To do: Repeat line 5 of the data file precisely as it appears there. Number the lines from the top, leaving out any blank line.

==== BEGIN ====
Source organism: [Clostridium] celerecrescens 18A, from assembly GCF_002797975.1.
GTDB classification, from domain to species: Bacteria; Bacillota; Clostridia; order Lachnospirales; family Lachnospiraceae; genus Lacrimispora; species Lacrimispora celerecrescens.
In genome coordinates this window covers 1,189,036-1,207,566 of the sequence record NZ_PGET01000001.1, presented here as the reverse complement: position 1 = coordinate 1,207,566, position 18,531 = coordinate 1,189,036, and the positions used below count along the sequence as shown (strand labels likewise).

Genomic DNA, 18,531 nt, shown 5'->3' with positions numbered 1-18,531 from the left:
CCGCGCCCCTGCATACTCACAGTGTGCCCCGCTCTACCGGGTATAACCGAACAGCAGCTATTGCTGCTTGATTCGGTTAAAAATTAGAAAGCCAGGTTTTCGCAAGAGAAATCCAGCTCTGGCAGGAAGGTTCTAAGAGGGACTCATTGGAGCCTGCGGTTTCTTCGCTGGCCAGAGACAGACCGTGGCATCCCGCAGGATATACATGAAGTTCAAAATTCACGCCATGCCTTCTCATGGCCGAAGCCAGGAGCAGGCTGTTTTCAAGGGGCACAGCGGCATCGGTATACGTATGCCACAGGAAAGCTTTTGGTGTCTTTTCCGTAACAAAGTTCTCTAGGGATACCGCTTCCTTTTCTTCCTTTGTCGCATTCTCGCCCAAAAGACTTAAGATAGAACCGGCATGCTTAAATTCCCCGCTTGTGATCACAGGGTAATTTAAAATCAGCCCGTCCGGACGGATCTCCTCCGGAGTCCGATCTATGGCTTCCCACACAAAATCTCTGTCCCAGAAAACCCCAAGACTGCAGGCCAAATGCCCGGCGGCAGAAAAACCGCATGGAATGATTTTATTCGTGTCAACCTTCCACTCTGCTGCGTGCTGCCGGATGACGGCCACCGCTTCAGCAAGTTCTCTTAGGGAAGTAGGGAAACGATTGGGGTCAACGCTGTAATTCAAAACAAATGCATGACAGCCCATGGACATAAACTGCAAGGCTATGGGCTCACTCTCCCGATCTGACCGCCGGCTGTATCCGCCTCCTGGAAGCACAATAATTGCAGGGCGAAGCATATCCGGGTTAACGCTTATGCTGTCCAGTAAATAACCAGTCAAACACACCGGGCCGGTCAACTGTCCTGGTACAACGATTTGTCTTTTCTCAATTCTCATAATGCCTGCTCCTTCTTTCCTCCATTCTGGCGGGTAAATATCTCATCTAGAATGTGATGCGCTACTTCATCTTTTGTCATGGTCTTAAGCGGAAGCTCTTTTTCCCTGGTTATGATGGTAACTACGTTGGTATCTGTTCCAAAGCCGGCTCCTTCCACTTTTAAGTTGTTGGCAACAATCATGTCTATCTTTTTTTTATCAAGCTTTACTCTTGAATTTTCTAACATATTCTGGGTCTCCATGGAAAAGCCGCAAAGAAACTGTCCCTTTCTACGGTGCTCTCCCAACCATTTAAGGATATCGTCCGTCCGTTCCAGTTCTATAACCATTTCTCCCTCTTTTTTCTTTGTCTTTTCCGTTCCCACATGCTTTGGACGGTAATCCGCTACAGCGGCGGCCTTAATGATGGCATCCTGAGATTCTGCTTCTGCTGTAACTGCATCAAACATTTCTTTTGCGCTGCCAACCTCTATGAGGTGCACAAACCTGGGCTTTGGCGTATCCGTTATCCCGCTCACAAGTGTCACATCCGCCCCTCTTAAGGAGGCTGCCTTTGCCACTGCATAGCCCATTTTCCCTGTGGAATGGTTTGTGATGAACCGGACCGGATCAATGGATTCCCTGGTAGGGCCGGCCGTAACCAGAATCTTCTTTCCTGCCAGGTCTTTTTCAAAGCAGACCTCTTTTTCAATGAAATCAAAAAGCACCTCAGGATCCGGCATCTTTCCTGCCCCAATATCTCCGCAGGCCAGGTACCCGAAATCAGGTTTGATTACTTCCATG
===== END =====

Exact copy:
CCGCGCCCCTGCATACTCACAGTGTGCCCCGCTCTACCGGGTATAACCGAACAGCAGCTATTGCTGCTTGATTCGGTTAAAAATTAGAAAGCCAGGTTTTCGCAAGAGAAATCCAGCTCTGGCAGGAAGGTTCTAAGAGGGACTCATTGGAGCCTGCGGTTTCTTCGCTGGCCAGAGACAGACCGTGGCATCCCGCAGGATATACATGAAGTTCAAAATTCACGCCATGCCTTCTCATGGCCGAAGCCAGGAGCAGGCTGTTTTCAAGGGGCACAGCGGCATCGGTATACGTATGCCACAGGAAAGCTTTTGGTGTCTTTTCCGTAACAAAGTTCTCTAGGGATACCGCTTCCTTTTCTTCCTTTGTCGCATTCTCGCCCAAAAGACTTAAGATAGAACCGGCATGCTTAAATTCCCCGCTTGTGATCACAGGGTAATTTAAAATCAGCCCGTCCGGACGGATCTCCTCCGGAGTCCGATCTATGGCTTCCCACACAAAATCTCTGTCCCAGAAAACCCCAAGACTGCAGGCCAAATGCCCGGCGGCAGAAAAACCGCATGGAATGATTTTATTCGTGTCAACCTTCCACTCTGCTGCGTGCTGCCGGATGACGGCCACCGCTTCAGCAAGTTCTCTTAGGGAAGTAGGGAAACGATTGGGGTCAACGCTGTAATTCAAAACAAATGCATGACAGCCCATGGACATAAACTGCAAGGCTATGGGCTCACTCTCCCGATCTGACCGCCGGCTGTATCCGCCTCCTGGAAGCACAATAATTGCAGGGCGAAGCATATCCGGGTTAACGCTTATGCTGTCCAGTAAATAACCAGTCAAACACACCGGGCCGGTCAACTGTCCTGGTACAACGATTTGTCTTTTCTCAATTCTCATAATGCCTGCTCCTTCTTTCCTCCATTCTGGCGGGTAAATATCTCATCTAGAATGTGATGCGCTACTTCATCTTTTGTCATGGTCTTAAGCGGAAGCTCTTTTTCCCTGGTTATGATGGTAACTACGTTGGTATCTGTTCCAAAGCCGGCTCCTTCCACTTTTAAGTTGTTGGCAACAATCATGTCTATCTTTTTTTTATCAAGCTTTACTCTTGAATTTTCTAACATATTCTGGGTCTCCATGGAAAAGCCGCAAAGAAACTGTCCCTTTCTACGGTGCTCTCCCAACCATTTAAGGATATCGTCCGTCCGTTCCAGTTCTATAACCATTTCTCCCTCTTTTTTCTTTGTCTTTTCCGTTCCCACATGCTTTGGACGGTAATCCGCTACAGCGGCGGCCTTAATGATGGCATCCTGAGATTCTGCTTCTGCTGTAACTGCATCAAACATTTCTTTTGCGCTGCCAACCTCTATGAGGTGCACAAACCTGGGCTTTGGCGTATCCGTTATCCCGCTCACAAGTGTCACATCCGCCCCTCTTAAGGAGGCTGCCTTTGCCACTGCATAGCCCATTTTCCCTGTGGAATGGTTTGTGATGAACCGGACCGGATCAATGGATTCCCTGGTAGGGCCGGCCGTAACCAGAATCTTCTTTCCTGCCAGGTCTTTTTCAAAGCAGACCTCTTTTTCAATGAAATCAAAAAGCACCTCAGGATCCGGCATCTTTCCTGCCCCAATATCTCCGCAGGCCAGGTACCCGAAATCAGGTTTGATTACTTCCATG